Jan Schaefer, spokeswoman for the attorney general's office, said they investigated 16 voter-fraud cases during the last statewide election. Schaefer said most of the cases the attorney general's office works on involve absentee ballots and vote buying, where candidates give people money to vote for them.
Brown's Noxubee County case is perhaps the most high-profile case of voter fraud in the state of Mississippi.
Such cases seem to be rare, however. During former President George W. Bush's time in office, the Department of Justice tried to crack down on voter fraud, The New York Times reported, but turned up virtually no evidence of any organized effort to skew federal elections.
The 2007 article reported that many of the fraud cases the Department of Justice investigated were the result of isolated individuals making honest mistakes, such as misunderstanding eligibility rules or accidentally filling out two registration forms. Officials brought charges against 120 people and convicted 86. More than 30 of those were involved in small vote-buying schemes, in which a candidate paid people to vote for them. A handful of people voted twice.
Prosecutors found little evidence of widespread, organized fraud.
Voter ID for Mississippi
Voter fraud has been a cause célèbre of the Republican Party nationwide in recent years. Fillingane introduced the initiative after several failed attempts to pass a similar law through the Legislature.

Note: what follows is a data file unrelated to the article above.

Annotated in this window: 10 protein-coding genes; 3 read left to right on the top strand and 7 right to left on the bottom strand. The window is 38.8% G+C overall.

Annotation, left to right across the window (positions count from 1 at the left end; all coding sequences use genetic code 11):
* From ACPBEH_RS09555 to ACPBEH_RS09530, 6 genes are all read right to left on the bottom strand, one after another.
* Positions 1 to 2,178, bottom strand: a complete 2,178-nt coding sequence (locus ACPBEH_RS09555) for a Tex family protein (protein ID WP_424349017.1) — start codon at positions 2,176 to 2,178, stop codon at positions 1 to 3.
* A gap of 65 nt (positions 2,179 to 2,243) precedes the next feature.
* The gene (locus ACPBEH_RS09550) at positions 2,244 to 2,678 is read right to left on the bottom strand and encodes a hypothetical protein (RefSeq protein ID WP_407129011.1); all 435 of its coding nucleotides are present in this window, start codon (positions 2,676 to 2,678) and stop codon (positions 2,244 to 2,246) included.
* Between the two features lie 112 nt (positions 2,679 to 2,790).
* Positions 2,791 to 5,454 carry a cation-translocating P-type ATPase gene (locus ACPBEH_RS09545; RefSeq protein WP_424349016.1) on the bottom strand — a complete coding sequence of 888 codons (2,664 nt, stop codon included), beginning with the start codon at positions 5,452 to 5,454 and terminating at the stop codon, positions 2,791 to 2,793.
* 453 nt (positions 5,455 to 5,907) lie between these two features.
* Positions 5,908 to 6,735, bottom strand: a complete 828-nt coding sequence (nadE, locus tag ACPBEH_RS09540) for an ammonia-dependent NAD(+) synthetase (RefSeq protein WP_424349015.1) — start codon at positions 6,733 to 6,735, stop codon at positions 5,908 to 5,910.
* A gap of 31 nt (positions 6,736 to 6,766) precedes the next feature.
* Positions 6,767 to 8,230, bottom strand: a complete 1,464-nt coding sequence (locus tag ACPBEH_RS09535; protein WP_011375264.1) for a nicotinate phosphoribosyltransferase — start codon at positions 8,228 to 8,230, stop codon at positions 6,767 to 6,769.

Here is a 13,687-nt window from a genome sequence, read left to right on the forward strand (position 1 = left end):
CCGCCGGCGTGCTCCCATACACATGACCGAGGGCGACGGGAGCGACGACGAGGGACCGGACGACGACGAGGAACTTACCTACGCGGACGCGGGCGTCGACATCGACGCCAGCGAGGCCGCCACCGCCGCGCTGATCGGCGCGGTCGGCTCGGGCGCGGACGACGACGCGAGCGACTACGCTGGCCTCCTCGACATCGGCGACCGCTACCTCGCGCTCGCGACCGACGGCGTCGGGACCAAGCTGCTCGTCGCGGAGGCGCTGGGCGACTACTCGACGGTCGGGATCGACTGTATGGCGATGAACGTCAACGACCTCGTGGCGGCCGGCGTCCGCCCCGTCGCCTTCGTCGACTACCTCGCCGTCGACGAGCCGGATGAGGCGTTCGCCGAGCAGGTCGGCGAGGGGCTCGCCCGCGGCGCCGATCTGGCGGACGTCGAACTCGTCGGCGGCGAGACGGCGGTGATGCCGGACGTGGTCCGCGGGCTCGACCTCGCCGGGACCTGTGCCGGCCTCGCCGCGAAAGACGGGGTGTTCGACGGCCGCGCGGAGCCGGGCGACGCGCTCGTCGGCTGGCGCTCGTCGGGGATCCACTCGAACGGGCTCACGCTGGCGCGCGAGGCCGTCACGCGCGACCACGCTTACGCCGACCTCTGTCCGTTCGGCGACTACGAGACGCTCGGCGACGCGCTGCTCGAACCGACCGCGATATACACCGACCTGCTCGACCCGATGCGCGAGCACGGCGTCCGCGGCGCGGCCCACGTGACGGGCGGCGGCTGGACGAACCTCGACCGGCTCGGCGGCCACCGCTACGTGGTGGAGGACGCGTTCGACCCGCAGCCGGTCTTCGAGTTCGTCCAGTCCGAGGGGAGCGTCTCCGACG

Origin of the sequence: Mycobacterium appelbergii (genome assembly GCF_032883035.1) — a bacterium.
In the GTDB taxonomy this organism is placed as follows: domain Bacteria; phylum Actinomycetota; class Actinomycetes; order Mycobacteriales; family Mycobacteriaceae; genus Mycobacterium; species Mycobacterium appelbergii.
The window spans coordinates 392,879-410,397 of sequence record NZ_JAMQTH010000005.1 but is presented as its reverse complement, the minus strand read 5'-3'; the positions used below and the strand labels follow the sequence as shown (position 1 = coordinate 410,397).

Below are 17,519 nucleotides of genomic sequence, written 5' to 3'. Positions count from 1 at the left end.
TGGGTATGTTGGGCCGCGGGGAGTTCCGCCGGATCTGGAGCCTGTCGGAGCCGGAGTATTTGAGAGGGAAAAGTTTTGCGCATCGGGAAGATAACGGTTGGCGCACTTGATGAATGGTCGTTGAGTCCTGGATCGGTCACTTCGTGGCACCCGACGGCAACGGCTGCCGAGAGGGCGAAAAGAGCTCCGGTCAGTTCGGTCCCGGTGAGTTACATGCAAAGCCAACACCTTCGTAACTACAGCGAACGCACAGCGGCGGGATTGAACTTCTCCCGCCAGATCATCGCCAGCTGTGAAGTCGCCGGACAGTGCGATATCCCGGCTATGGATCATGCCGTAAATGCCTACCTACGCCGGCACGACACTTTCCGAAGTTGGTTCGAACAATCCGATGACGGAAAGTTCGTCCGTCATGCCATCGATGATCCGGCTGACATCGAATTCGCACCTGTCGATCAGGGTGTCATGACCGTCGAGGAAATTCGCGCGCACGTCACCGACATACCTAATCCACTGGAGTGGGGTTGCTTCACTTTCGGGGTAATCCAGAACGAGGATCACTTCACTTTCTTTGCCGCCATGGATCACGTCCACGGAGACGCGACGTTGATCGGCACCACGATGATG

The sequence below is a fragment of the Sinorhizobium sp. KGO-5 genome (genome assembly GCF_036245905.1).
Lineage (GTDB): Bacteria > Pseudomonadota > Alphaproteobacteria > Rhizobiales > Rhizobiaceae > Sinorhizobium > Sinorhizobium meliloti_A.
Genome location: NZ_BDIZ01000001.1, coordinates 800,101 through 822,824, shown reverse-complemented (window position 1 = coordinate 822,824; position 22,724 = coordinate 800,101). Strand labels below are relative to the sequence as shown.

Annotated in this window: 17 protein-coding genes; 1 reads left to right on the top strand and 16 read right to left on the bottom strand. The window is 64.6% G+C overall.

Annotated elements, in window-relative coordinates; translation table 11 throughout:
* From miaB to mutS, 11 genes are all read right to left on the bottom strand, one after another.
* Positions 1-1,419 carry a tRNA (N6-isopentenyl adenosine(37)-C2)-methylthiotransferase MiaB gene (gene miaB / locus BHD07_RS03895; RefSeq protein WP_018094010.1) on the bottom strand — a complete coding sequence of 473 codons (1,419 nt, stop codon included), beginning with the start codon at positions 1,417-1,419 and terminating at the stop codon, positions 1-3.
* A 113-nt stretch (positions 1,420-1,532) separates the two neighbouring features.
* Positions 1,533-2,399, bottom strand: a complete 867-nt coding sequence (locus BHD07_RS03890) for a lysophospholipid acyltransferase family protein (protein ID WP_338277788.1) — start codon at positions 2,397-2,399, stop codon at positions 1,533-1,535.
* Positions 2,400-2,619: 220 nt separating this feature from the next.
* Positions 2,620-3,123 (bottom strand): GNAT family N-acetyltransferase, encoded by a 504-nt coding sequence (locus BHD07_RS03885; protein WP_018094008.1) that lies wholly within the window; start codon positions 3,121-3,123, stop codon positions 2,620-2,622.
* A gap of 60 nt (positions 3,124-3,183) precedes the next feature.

Republican Secretary of State Delbert Hosemann has also pushed for voter ID in Mississippi. During last year's election, however, Hosemann's office received only two reports of people who came to the polls and found out someone had already voted using their name.
In one of the cases, the poll manager had mistakenly marked the wrong name.
The Daily Caller, a conservative news website, recently chastised NAACP President Benjamin Jealous for criticizing voter ID laws while a Mississippi NAACP official, Lessadolla Sowers, was in prison for voter fraud.
In April, a Tunica County jury convicted Sowers on 10 counts of fraudulently casting absentee ballots, the Daily Caller reported—a type of fraud the initiative does not address.
As conservatives campaign on balancing the budget and Mississippi tightens its fiscal belt, the cost of implementing voter ID is another hurdle. Rep. Fillingane initially estimated that providing free voter ID cards to people who do not have them would cost taxpayers a mere $100,000.